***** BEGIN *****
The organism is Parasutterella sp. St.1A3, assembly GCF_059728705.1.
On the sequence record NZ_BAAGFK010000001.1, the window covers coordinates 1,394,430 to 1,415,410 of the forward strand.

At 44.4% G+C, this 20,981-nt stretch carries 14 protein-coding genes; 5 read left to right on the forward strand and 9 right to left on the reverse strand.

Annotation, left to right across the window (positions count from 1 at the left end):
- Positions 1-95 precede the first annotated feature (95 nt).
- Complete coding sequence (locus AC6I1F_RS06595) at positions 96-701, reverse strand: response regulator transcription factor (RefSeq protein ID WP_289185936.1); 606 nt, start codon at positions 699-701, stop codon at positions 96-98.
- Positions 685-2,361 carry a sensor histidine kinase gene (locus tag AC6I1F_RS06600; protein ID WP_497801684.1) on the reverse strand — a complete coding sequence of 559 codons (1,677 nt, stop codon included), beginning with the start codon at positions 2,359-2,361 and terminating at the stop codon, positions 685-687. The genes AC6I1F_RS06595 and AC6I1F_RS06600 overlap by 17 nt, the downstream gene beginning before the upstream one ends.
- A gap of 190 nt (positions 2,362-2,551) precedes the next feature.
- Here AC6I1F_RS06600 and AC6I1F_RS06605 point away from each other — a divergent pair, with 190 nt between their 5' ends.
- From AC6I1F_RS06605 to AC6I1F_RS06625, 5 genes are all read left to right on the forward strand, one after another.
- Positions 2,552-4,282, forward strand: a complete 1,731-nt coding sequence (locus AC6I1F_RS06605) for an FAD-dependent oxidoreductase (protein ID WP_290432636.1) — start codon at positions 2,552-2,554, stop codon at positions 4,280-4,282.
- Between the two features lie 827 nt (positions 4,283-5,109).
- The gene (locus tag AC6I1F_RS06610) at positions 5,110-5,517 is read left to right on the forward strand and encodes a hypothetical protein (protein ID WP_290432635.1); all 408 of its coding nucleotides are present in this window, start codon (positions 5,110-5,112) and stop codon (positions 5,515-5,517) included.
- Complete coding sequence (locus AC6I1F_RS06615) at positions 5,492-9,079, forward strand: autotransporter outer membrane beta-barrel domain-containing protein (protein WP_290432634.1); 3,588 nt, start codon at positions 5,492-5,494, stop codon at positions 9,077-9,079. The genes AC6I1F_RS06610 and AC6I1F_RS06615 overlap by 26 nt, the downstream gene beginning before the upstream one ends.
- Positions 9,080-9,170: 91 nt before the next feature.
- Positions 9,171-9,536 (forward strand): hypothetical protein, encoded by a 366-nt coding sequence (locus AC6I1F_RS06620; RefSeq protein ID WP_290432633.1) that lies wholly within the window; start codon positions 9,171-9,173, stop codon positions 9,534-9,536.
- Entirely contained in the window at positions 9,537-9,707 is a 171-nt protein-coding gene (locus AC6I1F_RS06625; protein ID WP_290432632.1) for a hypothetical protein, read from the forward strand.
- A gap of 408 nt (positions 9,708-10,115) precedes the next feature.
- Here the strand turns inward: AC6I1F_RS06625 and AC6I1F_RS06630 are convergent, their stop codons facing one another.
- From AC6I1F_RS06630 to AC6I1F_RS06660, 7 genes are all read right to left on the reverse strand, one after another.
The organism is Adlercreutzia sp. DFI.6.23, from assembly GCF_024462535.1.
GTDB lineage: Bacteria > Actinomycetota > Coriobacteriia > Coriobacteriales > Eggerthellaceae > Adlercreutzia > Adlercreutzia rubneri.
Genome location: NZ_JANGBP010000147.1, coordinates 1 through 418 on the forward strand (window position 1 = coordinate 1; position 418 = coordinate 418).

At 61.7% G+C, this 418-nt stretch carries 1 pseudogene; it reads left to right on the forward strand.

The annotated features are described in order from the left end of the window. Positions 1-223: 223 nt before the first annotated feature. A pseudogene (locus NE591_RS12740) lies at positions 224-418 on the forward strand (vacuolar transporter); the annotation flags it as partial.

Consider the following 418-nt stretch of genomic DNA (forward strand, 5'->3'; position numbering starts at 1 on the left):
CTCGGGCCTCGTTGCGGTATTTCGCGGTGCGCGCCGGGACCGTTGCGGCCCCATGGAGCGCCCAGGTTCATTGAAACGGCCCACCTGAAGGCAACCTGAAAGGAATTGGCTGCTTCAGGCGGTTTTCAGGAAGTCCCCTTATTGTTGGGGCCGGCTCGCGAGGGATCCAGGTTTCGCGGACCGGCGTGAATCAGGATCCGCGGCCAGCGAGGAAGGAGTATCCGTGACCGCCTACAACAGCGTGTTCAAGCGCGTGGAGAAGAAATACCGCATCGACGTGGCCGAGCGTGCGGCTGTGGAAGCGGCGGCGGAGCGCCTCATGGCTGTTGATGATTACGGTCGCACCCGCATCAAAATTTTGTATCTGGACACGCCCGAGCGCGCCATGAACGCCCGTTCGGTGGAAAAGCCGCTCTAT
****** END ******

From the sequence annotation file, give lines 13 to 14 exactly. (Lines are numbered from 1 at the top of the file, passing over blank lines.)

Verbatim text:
- The gene (locus tag AC6I1F_RS06610) at positions 5,110-5,517 is read left to right on the forward strand and encodes a hypothetical protein (protein ID WP_290432635.1); all 408 of its coding nucleotides are present in this window, start codon (positions 5,110-5,112) and stop codon (positions 5,515-5,517) included.
- Complete coding sequence (locus AC6I1F_RS06615) at positions 5,492-9,079, forward strand: autotransporter outer membrane beta-barrel domain-containing protein (protein WP_290432634.1); 3,588 nt, start codon at positions 5,492-5,494, stop codon at positions 9,077-9,079. The genes AC6I1F_RS06610 and AC6I1F_RS06615 overlap by 26 nt, the downstream gene beginning before the upstream one ends.